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Under the Skin

Under the Skin film posterSynopsis

Very loosely based on the novel by Michel Faber.  It’s about an alien (Scarlet Johansson) who visits Earth.  She apparently steals the body of a human and then tracks down prey in her van, travelling through the streets of Glasgow.  She takes pity on one of the victims and lets him go.  She witnesses a drowning at sea and leaves a child helpless.  She travels around Scotland.  A forester tries to rape her and discovers her true identity…

Review

I will confess I was deeply disappointed with this movie which refuses to make cerebral compensation for this wilfully low budget appearance.  It’s a familiar sci-fi story: an alien comes to Earth and responds to human reality.  Robert Heinstein wrote Stranger in a Strange Land in which his alien’s benign nature inadvertently satirises human corruption.  Bowie’s Man Who Fell to Earth is based on this.  Bowie’s alien is a family man who is angelic, abused by sinful humans.  Then there is the silly ’90s film Species, which effectively was Geiger’s Alien meets Baywatch. Someone who reads the book tells me it’s about wolf-faced aliens who abduct earthlings and fatten them ready for eating.  For the first ten minutes of Under the Skin we get electric mutterings (learning our language?) within a brilliant circle of light and shade, pierced by a hypodermic threat (?) in an electrified screech.  This is reminiscent of 2001‘s aligned moons and the ‘avant garde’ films of Jordan Belson.  Then it’s on a steep gradient into posturing banality.  There is the unamusingly gimmicky prank of the alien (Scarlet Johansson) picking up unsuspecting members of the Scottish public; they are genuinely unaware that they’re in a film. The film crew are hidden in the back of Johansson’s van and for a lot of the time I felt like I’d been kidnapped and stuffed into the boot of that van.  This is a suffocating and self absorbed journey.  Perhaps all this is meant to emphasise the chance/nature of extraterrestrial visitation, a million miles from “take me to your leader”.  This alien is no Michael Rennie from The Day the Earth stood Still.  She takes her victims to a place of black liquid emptiness where bodies morph into Francis Bacon grotesques of boneless flesh.  This is futurist vampirism.  Okay, I get it, the insidious creepiness of this alien in the guise of a film star has satirical possibilities (which the film is too solemnly portentous to exploit).  The sight of Scarlett Johansson in a Glaswegian street is as unlikely as an alien visitor.  Her would-be visceral darkness and scary blankness mask an oily dark reptilian who looks like a reject from X-Men but a lot of the time she just looks vacant.  The things she sees are strange to her and should be strange to us but the film looks like a minimalist joke of nihilist posing.  There is no plot, of course, just art house self absorption and non-acting.  A waste of time..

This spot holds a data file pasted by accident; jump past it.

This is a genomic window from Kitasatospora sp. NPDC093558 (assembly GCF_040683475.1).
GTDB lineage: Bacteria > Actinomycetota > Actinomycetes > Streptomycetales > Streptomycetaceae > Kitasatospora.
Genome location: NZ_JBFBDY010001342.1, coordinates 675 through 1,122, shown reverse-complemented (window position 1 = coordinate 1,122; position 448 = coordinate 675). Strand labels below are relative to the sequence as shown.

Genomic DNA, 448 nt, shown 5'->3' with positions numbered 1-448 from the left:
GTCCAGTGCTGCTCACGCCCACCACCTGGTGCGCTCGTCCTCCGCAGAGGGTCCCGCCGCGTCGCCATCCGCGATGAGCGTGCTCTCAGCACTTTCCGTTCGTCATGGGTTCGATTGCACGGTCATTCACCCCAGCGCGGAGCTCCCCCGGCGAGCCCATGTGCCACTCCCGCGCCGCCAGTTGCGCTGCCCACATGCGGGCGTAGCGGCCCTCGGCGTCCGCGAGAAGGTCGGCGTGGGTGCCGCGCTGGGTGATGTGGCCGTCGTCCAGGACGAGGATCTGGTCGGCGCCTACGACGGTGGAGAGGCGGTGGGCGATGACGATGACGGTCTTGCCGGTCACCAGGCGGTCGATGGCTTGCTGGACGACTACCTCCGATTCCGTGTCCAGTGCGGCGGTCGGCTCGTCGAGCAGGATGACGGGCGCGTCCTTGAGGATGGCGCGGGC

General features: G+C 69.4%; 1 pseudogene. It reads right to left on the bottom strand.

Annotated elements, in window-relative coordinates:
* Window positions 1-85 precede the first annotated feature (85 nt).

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Posted by on April 2, 2014 in At the cinema, Film Reviews

 

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